Supreme Court Upholds Catholic Foster Agency’s Right to Refuse LGBTQ Couples

By Author:
85 0
The U.S. Supreme Court has upheld a Catholic foster home’s right to refuse children for LGBTQ couples.
The U.S. Supreme Court has upheld a Catholic foster home’s right to refuse children for LGBTQ couples. (Image: CarinaChen via Pixabay)

On June 17, the Supreme Court ruled in a 9 to 0 decision that the Catholic Social Services (CSS) in the state of Pennsylvania has the right to refuse placing children with same-sex couples on religious grounds. The case, Fulton v. City of Philadelphia, examined the foster care agency’s rights in the context of Philadelphia’s non-discrimination policy against LGBTQ couples.

The lawsuit

In March 2018, The Philadelphia Inquirer published a story about a same-sex couple that was refused a foster child by a Christian charity named Bethany Christian Services. A spokesman for an organization with similar practices, the Catholic Social Services (CSS) run by the Archdiocese of Philadelphia, said that CSS was not interested in working with LGBTQ people.

“The Catholic Church does not endorse same-sex unions, based upon deeply held religious beliefs and principles. As such, CSS would not be able to consider foster care placement within the context of a same-sex union,” the spokesperson said. Reporters contacted Philadelphia’s Department of Human Services (DHS) for a comment.

DHS spokeswoman Heather Keafer said that the positions of the two groups were “deeply concerning.” The city requested that CSS change its policy regarding same-sex couples, which the catholic agency declined. Eventually, officials stopped referring children to the agency.

CSS and two of its clients, Toni Simms-Busch and Sharonell Fulton, sued the city, arguing that they were excluded from Philadelphia’s anti-discrimination rules due to their religious beliefs. The Supreme court ruled that Philadelphia violated the First Amendment rights of CSS when it refused to contract with the agency.

“The City’s actions burdened CSS’s religious exercise by forcing it either to curtail its mission or to certify same-sex couples as foster parents in violation of its religious beliefs… The refusal of Philadelphia to contract with CSS for the provision of foster care services unless CSS agrees to certify same-sex couples as foster parents violates the Free Exercise Clause of the First Amendment,” Supreme Court Chief Justice John Roberts wrote in the opinion.

Justice Samuel Alito stated that the city of Philadelphia’s actions amounted to “an ultimatum to an arm of the Catholic Church,” which asked the Church to either engage in conduct viewed as contradictory to their beliefs on marriage or abandon their mission of “providing for the care of orphaned and abandoned children,” a practice dating back to the “earliest days of the Church.”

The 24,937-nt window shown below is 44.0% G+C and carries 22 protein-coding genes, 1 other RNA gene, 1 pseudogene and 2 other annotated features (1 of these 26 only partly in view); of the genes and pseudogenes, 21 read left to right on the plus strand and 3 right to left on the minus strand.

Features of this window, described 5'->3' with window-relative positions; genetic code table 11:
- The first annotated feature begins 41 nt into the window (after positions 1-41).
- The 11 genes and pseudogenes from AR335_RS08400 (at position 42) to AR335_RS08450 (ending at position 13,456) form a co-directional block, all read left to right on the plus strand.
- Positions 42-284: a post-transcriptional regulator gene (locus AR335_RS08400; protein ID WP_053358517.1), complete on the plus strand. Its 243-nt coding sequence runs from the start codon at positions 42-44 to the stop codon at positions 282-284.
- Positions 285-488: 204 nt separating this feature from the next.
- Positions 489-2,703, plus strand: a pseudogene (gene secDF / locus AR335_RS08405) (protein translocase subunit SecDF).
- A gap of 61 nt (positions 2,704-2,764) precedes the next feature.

The case drew the attention of the Trump administration, which backed the CSS lawsuit. The Department of Justice (DoJ) even filed an amicus brief in June 2020 arguing that “Philadelphia has impermissibly discriminated against religious exercise… Philadelphia’s actions also reflect unconstitutional hostility toward Catholic Social Services’ religious beliefs.”

Mixed reactions

In the lawsuit, CSS was represented by the Becket Fund for Religious Liberty. In a statement, Becket Senior Counsel Lori Windham said that the Supreme Court ruling protects foster moms and the two century old religious ministry that supports them. “Taking care of children, especially children who have been neglected and abused, is a universal value that spans all ideological divides,” Windham said.

In a tweet, former Vice President Mike Pence called the decision “a Victory for Catholic Social Services, Foster Care and for the Religious Freedom for Every American.” In contrast, Democrat Representative Pramila Jayapal called the Supreme Court judgment “disappointing.”

“This case isn’t about religious freedom — it’s about discrimination against LGBTQ+ families who want to give foster children a loving home. Congress must respond by immediately passing the Equality Act,” Jayapal said in a tweet.

The Equality Act, which passed the House in February, seeks to amend the Civil Rights Act of 1964 with the stated aim of banning discrimination based on gender identity and sexual orientation. However, the Heritage Foundation warned that the Equality Act would allow the government to “dictate how Americans think and act regarding gender and sex.” The organization wrote that the bill “weaponizes civil rights law to punish those who do not hold the ‘correct’ beliefs.”

  • Die-hard anime fan, would watch movies all day long if possible, any genre. The most prized investment ever made in the house is the theater room. If Prakash is not writing, he'll be in there.